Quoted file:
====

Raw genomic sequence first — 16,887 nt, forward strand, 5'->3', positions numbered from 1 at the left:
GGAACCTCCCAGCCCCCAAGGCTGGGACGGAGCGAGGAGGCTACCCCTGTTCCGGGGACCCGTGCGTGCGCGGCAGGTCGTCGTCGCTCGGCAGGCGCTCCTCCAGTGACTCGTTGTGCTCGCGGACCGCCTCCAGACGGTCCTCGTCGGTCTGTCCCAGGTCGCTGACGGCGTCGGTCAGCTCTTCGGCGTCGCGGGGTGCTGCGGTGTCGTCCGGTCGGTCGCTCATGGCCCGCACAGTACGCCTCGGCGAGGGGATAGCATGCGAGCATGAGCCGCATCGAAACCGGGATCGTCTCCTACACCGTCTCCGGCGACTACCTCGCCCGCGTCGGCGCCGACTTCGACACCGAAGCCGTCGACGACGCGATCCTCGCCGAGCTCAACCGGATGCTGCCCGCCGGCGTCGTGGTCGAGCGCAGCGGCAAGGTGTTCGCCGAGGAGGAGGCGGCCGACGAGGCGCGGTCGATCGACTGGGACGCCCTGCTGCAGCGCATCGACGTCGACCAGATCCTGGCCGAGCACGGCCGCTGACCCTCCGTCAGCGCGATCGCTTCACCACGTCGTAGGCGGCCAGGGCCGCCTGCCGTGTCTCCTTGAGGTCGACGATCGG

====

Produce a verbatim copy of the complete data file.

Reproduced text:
Raw genomic sequence first — 16,887 nt, forward strand, 5'->3', positions numbered from 1 at the left:
GGAACCTCCCAGCCCCCAAGGCTGGGACGGAGCGAGGAGGCTACCCCTGTTCCGGGGACCCGTGCGTGCGCGGCAGGTCGTCGTCGCTCGGCAGGCGCTCCTCCAGTGACTCGTTGTGCTCGCGGACCGCCTCCAGACGGTCCTCGTCGGTCTGTCCCAGGTCGCTGACGGCGTCGGTCAGCTCTTCGGCGTCGCGGGGTGCTGCGGTGTCGTCCGGTCGGTCGCTCATGGCCCGCACAGTACGCCTCGGCGAGGGGATAGCATGCGAGCATGAGCCGCATCGAAACCGGGATCGTCTCCTACACCGTCTCCGGCGACTACCTCGCCCGCGTCGGCGCCGACTTCGACACCGAAGCCGTCGACGACGCGATCCTCGCCGAGCTCAACCGGATGCTGCCCGCCGGCGTCGTGGTCGAGCGCAGCGGCAAGGTGTTCGCCGAGGAGGAGGCGGCCGACGAGGCGCGGTCGATCGACTGGGACGCCCTGCTGCAGCGCATCGACGTCGACCAGATCCTGGCCGAGCACGGCCGCTGACCCTCCGTCAGCGCGATCGCTTCACCACGTCGTAGGCGGCCAGGGCCGCCTGCCGTGTCTCCTTGAGGTCGACGATCGG